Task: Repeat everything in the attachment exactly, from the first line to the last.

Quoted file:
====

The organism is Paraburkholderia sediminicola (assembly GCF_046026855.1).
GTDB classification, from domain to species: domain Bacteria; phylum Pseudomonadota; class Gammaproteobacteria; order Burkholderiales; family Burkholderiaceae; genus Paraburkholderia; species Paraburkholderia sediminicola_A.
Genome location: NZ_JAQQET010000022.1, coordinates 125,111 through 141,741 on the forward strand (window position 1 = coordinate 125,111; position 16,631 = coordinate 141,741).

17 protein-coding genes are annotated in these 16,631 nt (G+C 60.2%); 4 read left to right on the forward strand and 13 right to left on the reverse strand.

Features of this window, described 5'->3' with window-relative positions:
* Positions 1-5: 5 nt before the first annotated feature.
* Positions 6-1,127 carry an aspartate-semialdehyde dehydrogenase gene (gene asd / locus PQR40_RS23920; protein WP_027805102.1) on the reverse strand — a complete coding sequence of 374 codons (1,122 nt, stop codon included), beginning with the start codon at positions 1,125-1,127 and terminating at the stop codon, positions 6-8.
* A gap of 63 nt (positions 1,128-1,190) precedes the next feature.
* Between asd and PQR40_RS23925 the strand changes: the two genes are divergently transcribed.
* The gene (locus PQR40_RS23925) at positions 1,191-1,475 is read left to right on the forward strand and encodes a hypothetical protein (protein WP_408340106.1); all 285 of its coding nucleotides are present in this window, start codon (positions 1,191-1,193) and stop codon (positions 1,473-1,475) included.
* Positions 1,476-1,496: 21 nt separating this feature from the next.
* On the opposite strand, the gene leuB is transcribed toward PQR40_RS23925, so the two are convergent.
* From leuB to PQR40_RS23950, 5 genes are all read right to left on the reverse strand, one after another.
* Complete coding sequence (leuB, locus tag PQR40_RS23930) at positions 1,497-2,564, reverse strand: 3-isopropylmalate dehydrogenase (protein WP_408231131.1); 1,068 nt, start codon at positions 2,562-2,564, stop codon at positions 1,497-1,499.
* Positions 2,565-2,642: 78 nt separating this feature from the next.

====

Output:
The organism is Paraburkholderia sediminicola (assembly GCF_046026855.1).
GTDB classification, from domain to species: domain Bacteria; phylum Pseudomonadota; class Gammaproteobacteria; order Burkholderiales; family Burkholderiaceae; genus Paraburkholderia; species Paraburkholderia sediminicola_A.
Genome location: NZ_JAQQET010000022.1, coordinates 125,111 through 141,741 on the forward strand (window position 1 = coordinate 125,111; position 16,631 = coordinate 141,741).

17 protein-coding genes are annotated in these 16,631 nt (G+C 60.2%); 4 read left to right on the forward strand and 13 right to left on the reverse strand.

Features of this window, described 5'->3' with window-relative positions:
* Positions 1-5: 5 nt before the first annotated feature.
* Positions 6-1,127 carry an aspartate-semialdehyde dehydrogenase gene (gene asd / locus PQR40_RS23920; protein WP_027805102.1) on the reverse strand — a complete coding sequence of 374 codons (1,122 nt, stop codon included), beginning with the start codon at positions 1,125-1,127 and terminating at the stop codon, positions 6-8.
* A gap of 63 nt (positions 1,128-1,190) precedes the next feature.
* Between asd and PQR40_RS23925 the strand changes: the two genes are divergently transcribed.
* The gene (locus PQR40_RS23925) at positions 1,191-1,475 is read left to right on the forward strand and encodes a hypothetical protein (protein WP_408340106.1); all 285 of its coding nucleotides are present in this window, start codon (positions 1,191-1,193) and stop codon (positions 1,473-1,475) included.
* Positions 1,476-1,496: 21 nt separating this feature from the next.
* On the opposite strand, the gene leuB is transcribed toward PQR40_RS23925, so the two are convergent.
* From leuB to PQR40_RS23950, 5 genes are all read right to left on the reverse strand, one after another.
* Complete coding sequence (leuB, locus tag PQR40_RS23930) at positions 1,497-2,564, reverse strand: 3-isopropylmalate dehydrogenase (protein WP_408231131.1); 1,068 nt, start codon at positions 2,562-2,564, stop codon at positions 1,497-1,499.
* Positions 2,565-2,642: 78 nt separating this feature from the next.